1. Let it be our most earnest effort to be true and faithful, not to seem to be so. Hypocrisy is hateful in the sight of God.
2. Pray for a strong, undoubting faith; it is God's most precious gift.
3. Pray always; believe in the power of prayer.
The controversy in the temple.
I. THE LORD'S AUTHORITY CALLED IN QUESTION.
1. The intervention of the chief priests. St. Luke tells us that they had resolved to destroy our Lord. He had now allowed himself to be saluted openly as the Christ, the Son of David. He had accepted the hosannas of the multitude in the city, in the temple itself. He had assumed a paramount authority in the temple. The chief priests regarded themselves as rulers there; the market in the court of the Gentiles was held by their licence; it was a source of profit to them. They now determined to interpose publicly. They sent an official deputation, composed of members of the three classes of the Sanhedrin—chief priests, scribes, and elders—to demand the Lord's authority for his conduct. What right had he thus to intrude, as they deemed, into their province, to interfere with the administration of the temple? What right had he to teach publicly in the temple courts without licence from the rabbis? What right had he to the titles of "King of Israel," "Son of David," which he had accepted from the people as his due?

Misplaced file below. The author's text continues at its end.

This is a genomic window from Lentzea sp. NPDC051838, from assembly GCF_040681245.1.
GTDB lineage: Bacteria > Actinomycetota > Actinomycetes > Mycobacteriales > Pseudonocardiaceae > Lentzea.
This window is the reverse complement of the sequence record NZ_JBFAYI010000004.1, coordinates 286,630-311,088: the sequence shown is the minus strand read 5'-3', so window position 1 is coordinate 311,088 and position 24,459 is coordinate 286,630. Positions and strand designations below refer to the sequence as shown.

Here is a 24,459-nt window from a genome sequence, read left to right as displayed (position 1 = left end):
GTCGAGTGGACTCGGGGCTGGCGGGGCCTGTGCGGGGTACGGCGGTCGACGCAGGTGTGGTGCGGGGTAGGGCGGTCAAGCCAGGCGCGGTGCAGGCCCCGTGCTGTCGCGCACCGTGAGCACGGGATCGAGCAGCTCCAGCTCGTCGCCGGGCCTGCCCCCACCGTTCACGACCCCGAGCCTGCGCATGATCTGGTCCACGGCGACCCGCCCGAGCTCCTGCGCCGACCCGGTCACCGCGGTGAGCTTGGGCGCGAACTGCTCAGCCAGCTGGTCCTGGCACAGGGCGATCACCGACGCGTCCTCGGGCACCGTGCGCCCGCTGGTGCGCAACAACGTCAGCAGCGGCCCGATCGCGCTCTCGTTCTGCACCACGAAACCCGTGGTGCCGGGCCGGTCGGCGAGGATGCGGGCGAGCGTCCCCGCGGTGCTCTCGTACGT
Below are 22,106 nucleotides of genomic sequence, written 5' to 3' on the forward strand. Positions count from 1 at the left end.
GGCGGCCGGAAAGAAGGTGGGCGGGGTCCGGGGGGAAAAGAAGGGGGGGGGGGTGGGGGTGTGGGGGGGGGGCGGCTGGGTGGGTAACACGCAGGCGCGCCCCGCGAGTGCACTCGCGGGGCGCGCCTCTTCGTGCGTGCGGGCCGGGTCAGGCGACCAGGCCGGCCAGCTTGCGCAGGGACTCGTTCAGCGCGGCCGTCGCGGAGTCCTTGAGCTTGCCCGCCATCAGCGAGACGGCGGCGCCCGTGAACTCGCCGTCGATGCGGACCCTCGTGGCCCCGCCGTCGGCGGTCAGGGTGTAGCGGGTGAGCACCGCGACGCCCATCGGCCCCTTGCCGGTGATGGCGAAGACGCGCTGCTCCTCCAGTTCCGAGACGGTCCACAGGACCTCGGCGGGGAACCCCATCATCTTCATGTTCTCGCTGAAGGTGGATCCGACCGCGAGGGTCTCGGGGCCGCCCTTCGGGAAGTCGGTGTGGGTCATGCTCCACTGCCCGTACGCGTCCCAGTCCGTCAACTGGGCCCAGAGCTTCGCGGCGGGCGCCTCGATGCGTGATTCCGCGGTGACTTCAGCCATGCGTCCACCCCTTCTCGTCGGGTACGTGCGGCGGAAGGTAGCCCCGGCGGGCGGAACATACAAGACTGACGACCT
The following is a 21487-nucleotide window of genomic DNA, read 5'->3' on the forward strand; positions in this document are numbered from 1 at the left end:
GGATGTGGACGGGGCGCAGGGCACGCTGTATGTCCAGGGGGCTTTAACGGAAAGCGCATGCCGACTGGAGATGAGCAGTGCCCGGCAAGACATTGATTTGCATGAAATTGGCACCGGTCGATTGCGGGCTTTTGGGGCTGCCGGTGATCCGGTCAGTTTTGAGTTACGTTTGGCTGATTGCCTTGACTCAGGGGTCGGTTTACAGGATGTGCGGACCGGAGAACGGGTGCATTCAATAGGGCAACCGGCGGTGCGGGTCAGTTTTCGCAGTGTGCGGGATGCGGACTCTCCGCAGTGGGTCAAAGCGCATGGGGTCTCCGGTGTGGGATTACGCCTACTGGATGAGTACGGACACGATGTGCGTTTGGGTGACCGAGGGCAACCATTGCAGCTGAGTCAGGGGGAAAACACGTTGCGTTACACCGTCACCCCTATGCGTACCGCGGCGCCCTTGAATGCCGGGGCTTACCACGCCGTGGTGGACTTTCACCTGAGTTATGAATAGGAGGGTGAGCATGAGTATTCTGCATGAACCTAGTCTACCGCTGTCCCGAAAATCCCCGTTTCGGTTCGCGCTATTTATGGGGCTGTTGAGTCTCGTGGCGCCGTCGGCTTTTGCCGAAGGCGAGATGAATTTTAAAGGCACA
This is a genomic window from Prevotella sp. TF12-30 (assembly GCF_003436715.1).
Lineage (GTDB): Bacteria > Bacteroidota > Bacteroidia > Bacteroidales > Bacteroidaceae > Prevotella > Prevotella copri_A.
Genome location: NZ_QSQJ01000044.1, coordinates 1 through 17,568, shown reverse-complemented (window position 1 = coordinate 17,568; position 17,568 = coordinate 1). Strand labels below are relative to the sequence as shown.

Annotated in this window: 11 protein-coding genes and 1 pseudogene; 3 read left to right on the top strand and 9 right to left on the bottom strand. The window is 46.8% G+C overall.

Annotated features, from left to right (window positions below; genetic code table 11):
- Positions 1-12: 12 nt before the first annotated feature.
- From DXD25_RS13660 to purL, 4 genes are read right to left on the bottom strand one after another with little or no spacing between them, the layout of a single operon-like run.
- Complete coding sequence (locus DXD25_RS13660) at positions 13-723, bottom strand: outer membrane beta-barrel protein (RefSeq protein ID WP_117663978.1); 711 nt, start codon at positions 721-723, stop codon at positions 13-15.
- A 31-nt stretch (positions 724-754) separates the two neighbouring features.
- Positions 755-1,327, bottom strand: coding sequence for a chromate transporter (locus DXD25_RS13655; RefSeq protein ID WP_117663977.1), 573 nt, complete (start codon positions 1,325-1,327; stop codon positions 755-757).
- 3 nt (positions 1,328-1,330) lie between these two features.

2. The Lord's reply. His enemies had hoped to ensnare him. They expected, doubtless, that he would openly assert his Divine mission, and they might then make his claims the basis of a formal accusation. But in that wonderful calmness and self-possession which we note so often in the history of our Lord, he answered at once with another question, "The baptism of John, whence was it? from heaven, or of men?" They could not deny his right to ask this; it was closely connected with their question. John had repeatedly asserted in the strongest terms the authority, the Divine mission of him whose way he had come to prepare. They dared not deny openly the prophetic character of the Baptist; they feared the people, for the belief in John's sanctity was universal and enthusiastic. "All the people will stone us," they said. They were completely foiled. They could only say, in confusion and disappointed malice, "We cannot tell." It was a bitter humiliation. They were masters of Israel, and yet could not guide the people in a matter which had so profoundly stirred the religious thought of the time. They could only answer, "We cannot tell" to a question of such great spiritual importance. They were as ignorant as "the people of the earth," whom they so much despised. Alas for a country whose spiritual rulers are like those priests and scribes! Let us pray that our teachers may be taught of God.